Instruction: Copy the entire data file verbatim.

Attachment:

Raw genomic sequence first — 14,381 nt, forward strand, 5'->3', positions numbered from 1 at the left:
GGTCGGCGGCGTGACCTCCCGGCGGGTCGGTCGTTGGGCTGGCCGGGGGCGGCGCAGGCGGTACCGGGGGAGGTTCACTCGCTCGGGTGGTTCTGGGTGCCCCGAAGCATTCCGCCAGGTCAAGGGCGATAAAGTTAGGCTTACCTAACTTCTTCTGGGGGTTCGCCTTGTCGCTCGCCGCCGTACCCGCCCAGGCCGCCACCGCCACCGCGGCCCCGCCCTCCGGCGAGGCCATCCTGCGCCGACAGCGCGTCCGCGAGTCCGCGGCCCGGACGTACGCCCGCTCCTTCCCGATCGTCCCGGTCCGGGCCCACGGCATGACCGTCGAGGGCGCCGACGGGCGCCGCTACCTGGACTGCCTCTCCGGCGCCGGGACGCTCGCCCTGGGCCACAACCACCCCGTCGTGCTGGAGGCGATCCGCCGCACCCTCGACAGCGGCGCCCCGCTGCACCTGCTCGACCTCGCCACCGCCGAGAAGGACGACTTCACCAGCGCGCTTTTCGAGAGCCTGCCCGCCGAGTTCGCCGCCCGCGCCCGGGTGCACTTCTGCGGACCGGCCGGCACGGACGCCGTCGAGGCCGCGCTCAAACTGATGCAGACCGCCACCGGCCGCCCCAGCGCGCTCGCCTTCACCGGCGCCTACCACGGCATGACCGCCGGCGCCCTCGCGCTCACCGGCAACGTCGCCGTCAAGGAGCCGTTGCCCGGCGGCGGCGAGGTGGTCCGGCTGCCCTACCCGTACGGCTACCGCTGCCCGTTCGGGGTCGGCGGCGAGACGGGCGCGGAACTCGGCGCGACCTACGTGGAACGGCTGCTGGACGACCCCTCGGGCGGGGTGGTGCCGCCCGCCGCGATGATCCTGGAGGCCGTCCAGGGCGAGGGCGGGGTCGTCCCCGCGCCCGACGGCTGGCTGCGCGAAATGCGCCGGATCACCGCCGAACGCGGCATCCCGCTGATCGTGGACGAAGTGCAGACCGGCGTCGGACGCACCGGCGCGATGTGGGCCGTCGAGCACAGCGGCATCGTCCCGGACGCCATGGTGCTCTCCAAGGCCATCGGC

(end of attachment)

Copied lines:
Raw genomic sequence first — 14,381 nt, forward strand, 5'->3', positions numbered from 1 at the left:
GGTCGGCGGCGTGACCTCCCGGCGGGTCGGTCGTTGGGCTGGCCGGGGGCGGCGCAGGCGGTACCGGGGGAGGTTCACTCGCTCGGGTGGTTCTGGGTGCCCCGAAGCATTCCGCCAGGTCAAGGGCGATAAAGTTAGGCTTACCTAACTTCTTCTGGGGGTTCGCCTTGTCGCTCGCCGCCGTACCCGCCCAGGCCGCCACCGCCACCGCGGCCCCGCCCTCCGGCGAGGCCATCCTGCGCCGACAGCGCGTCCGCGAGTCCGCGGCCCGGACGTACGCCCGCTCCTTCCCGATCGTCCCGGTCCGGGCCCACGGCATGACCGTCGAGGGCGCCGACGGGCGCCGCTACCTGGACTGCCTCTCCGGCGCCGGGACGCTCGCCCTGGGCCACAACCACCCCGTCGTGCTGGAGGCGATCCGCCGCACCCTCGACAGCGGCGCCCCGCTGCACCTGCTCGACCTCGCCACCGCCGAGAAGGACGACTTCACCAGCGCGCTTTTCGAGAGCCTGCCCGCCGAGTTCGCCGCCCGCGCCCGGGTGCACTTCTGCGGACCGGCCGGCACGGACGCCGTCGAGGCCGCGCTCAAACTGATGCAGACCGCCACCGGCCGCCCCAGCGCGCTCGCCTTCACCGGCGCCTACCACGGCATGACCGCCGGCGCCCTCGCGCTCACCGGCAACGTCGCCGTCAAGGAGCCGTTGCCCGGCGGCGGCGAGGTGGTCCGGCTGCCCTACCCGTACGGCTACCGCTGCCCGTTCGGGGTCGGCGGCGAGACGGGCGCGGAACTCGGCGCGACCTACGTGGAACGGCTGCTGGACGACCCCTCGGGCGGGGTGGTGCCGCCCGCCGCGATGATCCTGGAGGCCGTCCAGGGCGAGGGCGGGGTCGTCCCCGCGCCCGACGGCTGGCTGCGCGAAATGCGCCGGATCACCGCCGAACGCGGCATCCCGCTGATCGTGGACGAAGTGCAGACCGGCGTCGGACGCACCGGCGCGATGTGGGCCGTCGAGCACAGCGGCATCGTCCCGGACGCCATGGTGCTCTCCAAGGCCATCGGC